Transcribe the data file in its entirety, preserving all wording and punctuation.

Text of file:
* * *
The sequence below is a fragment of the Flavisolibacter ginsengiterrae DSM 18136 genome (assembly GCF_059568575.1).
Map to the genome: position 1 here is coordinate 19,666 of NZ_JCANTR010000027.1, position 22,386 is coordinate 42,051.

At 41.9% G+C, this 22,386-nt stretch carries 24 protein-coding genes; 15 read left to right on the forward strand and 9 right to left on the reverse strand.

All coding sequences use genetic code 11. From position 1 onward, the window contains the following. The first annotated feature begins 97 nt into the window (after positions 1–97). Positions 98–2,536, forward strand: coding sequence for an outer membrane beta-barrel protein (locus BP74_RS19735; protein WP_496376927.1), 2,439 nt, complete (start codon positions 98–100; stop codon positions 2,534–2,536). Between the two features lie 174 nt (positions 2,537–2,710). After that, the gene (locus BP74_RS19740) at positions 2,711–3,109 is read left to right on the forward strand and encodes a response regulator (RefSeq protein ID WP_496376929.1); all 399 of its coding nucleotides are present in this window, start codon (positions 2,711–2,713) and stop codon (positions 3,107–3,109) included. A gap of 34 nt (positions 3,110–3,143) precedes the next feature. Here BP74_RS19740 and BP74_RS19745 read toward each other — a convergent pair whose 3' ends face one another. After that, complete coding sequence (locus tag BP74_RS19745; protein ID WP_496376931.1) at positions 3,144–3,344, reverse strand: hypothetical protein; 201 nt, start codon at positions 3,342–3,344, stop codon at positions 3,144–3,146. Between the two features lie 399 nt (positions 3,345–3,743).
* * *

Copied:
The sequence below is a fragment of the Flavisolibacter ginsengiterrae DSM 18136 genome (assembly GCF_059568575.1).
Map to the genome: position 1 here is coordinate 19,666 of NZ_JCANTR010000027.1, position 22,386 is coordinate 42,051.

At 41.9% G+C, this 22,386-nt stretch carries 24 protein-coding genes; 15 read left to right on the forward strand and 9 right to left on the reverse strand.

All coding sequences use genetic code 11. From position 1 onward, the window contains the following. The first annotated feature begins 97 nt into the window (after positions 1–97). Positions 98–2,536, forward strand: coding sequence for an outer membrane beta-barrel protein (locus BP74_RS19735; protein WP_496376927.1), 2,439 nt, complete (start codon positions 98–100; stop codon positions 2,534–2,536). Between the two features lie 174 nt (positions 2,537–2,710). After that, the gene (locus BP74_RS19740) at positions 2,711–3,109 is read left to right on the forward strand and encodes a response regulator (RefSeq protein ID WP_496376929.1); all 399 of its coding nucleotides are present in this window, start codon (positions 2,711–2,713) and stop codon (positions 3,107–3,109) included. A gap of 34 nt (positions 3,110–3,143) precedes the next feature. Here BP74_RS19740 and BP74_RS19745 read toward each other — a convergent pair whose 3' ends face one another. After that, complete coding sequence (locus tag BP74_RS19745; protein ID WP_496376931.1) at positions 3,144–3,344, reverse strand: hypothetical protein; 201 nt, start codon at positions 3,342–3,344, stop codon at positions 3,144–3,146. Between the two features lie 399 nt (positions 3,345–3,743).